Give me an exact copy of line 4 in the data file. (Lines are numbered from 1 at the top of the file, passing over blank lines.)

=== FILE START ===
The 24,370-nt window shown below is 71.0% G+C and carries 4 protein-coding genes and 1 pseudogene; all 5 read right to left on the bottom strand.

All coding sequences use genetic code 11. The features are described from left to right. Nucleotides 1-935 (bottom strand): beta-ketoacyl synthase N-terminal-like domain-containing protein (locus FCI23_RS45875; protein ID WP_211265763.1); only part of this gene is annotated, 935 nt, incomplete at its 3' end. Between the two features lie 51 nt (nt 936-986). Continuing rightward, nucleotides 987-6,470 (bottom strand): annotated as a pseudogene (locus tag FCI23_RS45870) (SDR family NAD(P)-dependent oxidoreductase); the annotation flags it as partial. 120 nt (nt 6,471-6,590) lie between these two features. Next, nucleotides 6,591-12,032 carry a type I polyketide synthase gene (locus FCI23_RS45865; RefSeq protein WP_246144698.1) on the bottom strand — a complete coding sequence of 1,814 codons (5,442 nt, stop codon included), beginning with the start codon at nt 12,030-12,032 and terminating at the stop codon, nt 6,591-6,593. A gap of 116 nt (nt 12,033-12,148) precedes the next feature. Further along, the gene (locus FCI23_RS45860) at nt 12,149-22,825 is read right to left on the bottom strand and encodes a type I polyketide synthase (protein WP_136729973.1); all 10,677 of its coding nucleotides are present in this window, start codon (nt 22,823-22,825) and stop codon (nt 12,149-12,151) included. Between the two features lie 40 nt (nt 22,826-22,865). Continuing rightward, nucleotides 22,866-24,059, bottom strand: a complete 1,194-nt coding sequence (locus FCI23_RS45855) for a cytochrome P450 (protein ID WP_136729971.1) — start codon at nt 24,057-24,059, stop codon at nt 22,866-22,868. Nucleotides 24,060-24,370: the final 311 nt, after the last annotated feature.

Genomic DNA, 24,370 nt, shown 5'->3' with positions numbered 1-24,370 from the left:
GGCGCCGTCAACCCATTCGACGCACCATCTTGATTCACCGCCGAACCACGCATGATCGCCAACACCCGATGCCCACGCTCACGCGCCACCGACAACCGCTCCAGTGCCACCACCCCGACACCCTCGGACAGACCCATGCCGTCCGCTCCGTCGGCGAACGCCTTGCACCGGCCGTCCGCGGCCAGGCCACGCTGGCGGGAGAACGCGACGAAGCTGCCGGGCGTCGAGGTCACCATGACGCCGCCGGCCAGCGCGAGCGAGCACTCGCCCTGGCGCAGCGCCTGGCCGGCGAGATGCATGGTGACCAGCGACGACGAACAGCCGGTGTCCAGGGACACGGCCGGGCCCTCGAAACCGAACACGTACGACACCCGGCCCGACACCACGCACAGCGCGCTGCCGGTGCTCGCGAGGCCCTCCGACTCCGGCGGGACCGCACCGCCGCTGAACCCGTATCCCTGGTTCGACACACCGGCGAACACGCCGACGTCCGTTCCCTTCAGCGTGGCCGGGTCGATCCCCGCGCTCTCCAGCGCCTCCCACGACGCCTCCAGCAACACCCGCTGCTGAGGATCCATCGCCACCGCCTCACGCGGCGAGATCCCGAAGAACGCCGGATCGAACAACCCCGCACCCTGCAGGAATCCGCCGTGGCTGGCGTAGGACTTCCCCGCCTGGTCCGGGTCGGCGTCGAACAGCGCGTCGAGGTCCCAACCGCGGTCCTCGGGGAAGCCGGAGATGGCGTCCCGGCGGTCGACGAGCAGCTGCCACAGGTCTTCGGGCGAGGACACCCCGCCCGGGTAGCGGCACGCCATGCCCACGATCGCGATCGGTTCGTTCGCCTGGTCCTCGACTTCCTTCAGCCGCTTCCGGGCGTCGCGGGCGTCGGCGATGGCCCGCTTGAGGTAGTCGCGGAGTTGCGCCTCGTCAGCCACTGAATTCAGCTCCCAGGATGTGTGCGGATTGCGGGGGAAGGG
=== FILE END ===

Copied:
GGCGCCGTCAACCCATTCGACGCACCATCTTGATTCACCGCCGAACCACGCATGATCGCCAACACCCGATGCCCACGCTCACGCGCCACCGACAACCGCTCCAGTGCCACCACCCCGACACCCTCGGACAGACCCATGCCGTCCGCTCCGTCGGCGAACGCCTTGCACCGGCCGTCCGCGGCCAGGCCACGCTGGCGGGAGAACGCGACGAAGCTGCCGGGCGTCGAGGTCACCATGACGCCGCCGGCCAGCGCGAGCGAGCACTCGCCCTGGCGCAGCGCCTGGCCGGCGAGATGCATGGTGACCAGCGACGACGAACAGCCGGTGTCCAGGGACACGGCCGGGCCCTCGAAACCGAACACGTACGACACCCGGCCCGACACCACGCACAGCGCGCTGCCGGTGCTCGCGAGGCCCTCCGACTCCGGCGGGACCGCACCGCCGCTGAACCCGTATCCCTGGTTCGACACACCGGCGAACACGCCGACGTCCGTTCCCTTCAGCGTGGCCGGGTCGATCCCCGCGCTCTCCAGCGCCTCCCACGACGCCTCCAGCAACACCCGCTGCTGAGGATCCATCGCCACCGCCTCACGCGGCGAGATCCCGAAGAACGCCGGATCGAACAACCCCGCACCCTGCAGGAATCCGCCGTGGCTGGCGTAGGACTTCCCCGCCTGGTCCGGGTCGGCGTCGAACAGCGCGTCGAGGTCCCAACCGCGGTCCTCGGGGAAGCCGGAGATGGCGTCCCGGCGGTCGACGAGCAGCTGCCACAGGTCTTCGGGCGAGGACACCCCGCCCGGGTAGCGGCACGCCATGCCCACGATCGCGATCGGTTCGTTCGCCTGGTCCTCGACTTCCTTCAGCCGCTTCCGGGCGTCGCGGGCGTCGGCGATGGCCCGCTTGAGGTAGTCGCGGAGTTGCGCCTCGTCAGCCACTGAATTCAGCTCCCAGGATGTGTGCGGATTGCGGGGGAAGGG